I was talking recently with a friend about a difficult relationship from my past that still affects me. I said a bunch of words about the situation and paused, in the pause I noticed a tension in my gut, the realisation dawned that I had just ‘told my story’ and not what was actually going on now.
I said to my friend ‘I’ve just told a story and am feeling out of alignment, give me a moment’. I stayed with my discomfort and then some tears appeared and then some new words. As I spoke the new words my body moved back towards a feeling of ease and I learned something new about this old relationship that I had been hiding from myself up until that point.
When our actions take us out of alignment there are indicators that let us know that something is going on. These indicators are sometimes blatant and sometimes subtle. It can be really easy to ignore them especially if paying attention to them might have complicated consequences.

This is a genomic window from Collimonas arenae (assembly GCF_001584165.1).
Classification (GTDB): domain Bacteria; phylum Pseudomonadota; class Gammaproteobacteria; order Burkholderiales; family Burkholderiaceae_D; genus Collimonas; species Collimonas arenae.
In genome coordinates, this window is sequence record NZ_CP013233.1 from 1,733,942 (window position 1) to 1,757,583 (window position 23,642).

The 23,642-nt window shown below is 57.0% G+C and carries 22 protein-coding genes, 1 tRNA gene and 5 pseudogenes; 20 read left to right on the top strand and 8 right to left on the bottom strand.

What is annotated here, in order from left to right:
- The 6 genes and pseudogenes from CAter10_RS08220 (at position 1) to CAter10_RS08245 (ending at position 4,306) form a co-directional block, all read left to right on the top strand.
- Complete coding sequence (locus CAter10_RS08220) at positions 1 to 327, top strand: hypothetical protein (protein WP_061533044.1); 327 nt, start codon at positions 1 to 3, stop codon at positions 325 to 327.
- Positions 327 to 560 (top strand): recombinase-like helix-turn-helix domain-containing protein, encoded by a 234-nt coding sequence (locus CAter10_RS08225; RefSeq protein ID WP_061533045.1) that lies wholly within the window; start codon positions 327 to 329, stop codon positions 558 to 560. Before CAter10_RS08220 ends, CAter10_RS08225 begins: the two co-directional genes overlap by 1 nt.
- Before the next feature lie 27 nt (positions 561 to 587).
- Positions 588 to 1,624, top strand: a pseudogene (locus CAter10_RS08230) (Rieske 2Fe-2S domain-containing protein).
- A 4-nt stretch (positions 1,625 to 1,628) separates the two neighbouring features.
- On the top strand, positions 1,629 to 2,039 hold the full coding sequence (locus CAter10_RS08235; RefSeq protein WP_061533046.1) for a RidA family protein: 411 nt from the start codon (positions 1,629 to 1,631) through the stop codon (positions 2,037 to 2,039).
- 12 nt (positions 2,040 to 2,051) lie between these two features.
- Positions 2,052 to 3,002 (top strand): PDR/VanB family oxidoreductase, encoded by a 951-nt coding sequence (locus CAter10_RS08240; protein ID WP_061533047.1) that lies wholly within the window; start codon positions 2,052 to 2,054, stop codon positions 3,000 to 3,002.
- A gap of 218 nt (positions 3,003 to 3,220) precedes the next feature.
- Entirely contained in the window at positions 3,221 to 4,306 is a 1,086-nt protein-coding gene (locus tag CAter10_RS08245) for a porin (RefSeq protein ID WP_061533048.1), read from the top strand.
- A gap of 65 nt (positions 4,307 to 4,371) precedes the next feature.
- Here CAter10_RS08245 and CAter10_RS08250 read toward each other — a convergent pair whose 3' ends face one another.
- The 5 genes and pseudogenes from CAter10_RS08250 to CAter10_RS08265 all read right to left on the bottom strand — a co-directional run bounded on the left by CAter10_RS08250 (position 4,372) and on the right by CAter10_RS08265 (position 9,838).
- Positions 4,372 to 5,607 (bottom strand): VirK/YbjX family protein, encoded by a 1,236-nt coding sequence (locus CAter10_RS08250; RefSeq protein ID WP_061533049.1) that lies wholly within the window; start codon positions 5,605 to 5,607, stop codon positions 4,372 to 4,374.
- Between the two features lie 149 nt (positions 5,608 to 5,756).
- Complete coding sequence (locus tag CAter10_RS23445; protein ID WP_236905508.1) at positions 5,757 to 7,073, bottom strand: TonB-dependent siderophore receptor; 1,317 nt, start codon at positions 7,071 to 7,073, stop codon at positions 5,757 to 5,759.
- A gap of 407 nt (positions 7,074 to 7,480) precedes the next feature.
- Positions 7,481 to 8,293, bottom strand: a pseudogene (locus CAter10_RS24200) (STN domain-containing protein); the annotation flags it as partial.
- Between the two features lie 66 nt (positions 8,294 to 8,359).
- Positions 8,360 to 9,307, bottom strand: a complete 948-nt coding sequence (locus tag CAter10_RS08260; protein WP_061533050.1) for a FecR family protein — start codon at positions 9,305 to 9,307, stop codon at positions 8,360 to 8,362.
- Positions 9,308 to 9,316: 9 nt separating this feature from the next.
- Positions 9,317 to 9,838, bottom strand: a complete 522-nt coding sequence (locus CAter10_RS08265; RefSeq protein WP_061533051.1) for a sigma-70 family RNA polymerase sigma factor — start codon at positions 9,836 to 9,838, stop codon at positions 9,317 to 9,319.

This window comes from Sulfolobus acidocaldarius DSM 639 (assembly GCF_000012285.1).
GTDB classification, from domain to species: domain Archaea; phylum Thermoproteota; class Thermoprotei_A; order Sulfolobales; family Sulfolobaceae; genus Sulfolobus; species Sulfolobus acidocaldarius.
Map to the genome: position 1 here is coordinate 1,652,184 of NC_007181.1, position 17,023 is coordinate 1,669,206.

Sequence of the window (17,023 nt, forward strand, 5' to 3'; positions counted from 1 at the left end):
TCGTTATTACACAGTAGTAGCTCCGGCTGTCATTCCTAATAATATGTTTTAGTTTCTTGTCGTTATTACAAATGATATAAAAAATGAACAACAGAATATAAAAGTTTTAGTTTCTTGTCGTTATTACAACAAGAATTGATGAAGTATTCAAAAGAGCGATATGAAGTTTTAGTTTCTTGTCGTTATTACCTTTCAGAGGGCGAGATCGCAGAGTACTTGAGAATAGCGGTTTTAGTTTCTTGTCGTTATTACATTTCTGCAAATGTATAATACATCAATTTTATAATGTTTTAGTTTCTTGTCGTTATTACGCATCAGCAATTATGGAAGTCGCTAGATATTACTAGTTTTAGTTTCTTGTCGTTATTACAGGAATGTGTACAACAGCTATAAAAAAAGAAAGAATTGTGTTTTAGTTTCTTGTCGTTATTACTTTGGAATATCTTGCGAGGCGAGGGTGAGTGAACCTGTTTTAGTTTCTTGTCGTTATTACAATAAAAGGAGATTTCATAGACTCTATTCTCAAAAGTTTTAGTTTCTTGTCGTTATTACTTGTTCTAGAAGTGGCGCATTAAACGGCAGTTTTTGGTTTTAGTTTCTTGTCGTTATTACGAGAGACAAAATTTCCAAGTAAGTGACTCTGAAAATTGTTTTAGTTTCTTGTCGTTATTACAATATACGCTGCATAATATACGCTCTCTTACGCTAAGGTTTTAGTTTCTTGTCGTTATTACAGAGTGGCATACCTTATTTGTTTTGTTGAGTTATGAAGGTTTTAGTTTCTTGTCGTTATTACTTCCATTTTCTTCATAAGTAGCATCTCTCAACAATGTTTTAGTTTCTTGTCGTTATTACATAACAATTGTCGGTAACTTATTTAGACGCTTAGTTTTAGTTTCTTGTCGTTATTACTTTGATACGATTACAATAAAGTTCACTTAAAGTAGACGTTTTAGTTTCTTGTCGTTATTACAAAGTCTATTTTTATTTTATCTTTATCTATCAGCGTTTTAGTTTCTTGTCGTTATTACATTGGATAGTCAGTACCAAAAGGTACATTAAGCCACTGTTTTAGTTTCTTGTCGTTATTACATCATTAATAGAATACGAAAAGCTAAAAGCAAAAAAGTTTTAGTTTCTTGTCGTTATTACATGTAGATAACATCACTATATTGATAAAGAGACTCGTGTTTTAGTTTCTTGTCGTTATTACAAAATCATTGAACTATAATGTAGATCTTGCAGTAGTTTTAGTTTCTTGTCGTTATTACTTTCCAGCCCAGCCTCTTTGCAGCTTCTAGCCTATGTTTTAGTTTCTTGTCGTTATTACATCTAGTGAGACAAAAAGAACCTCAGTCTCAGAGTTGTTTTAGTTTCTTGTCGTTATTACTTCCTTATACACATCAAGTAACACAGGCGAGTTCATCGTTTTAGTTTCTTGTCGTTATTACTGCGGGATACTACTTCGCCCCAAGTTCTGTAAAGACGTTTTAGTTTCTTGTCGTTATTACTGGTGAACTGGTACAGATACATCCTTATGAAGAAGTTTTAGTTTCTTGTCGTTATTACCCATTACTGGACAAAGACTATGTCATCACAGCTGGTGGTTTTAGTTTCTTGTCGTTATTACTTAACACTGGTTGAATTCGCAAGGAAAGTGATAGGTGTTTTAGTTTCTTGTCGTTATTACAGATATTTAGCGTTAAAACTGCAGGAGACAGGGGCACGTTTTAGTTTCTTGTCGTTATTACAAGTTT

My challenge to you is to pay attention to these indicators, take a little time to figure out what they are telling you and then make a decision about what action to take.
How are you? No really, how are you?
How are you moving through your day?
Is life happening to you as a passive participant or are you getting to make choices?
At every waking moment there is a possibility that you can make a choice.
How are you choosing right now?
Before I take this further let me offer you a couple of definitions
A reaction is something that I seem to not have control over. Someone pushes me and I push back. Another driver causes me to brake sharply and I get angry with them. My partner accuses me of neglecting them and I get upset or angry.
A response takes the same situations as above but introduces the element of choice. The event occurs and I make a choice about what I do. I might be angry or upset or I might choose to ask why they feel I am neglecting them.
So back to your day…
Are you reacting to it or responding?
Your life might be busy, full of deadlines imposed by other people or by yourself. Loads of emails to answer and decisions to make.
Your life may be quiet – you may not have paid or unpaid work. There may be no push on you to get out of bed in the morning.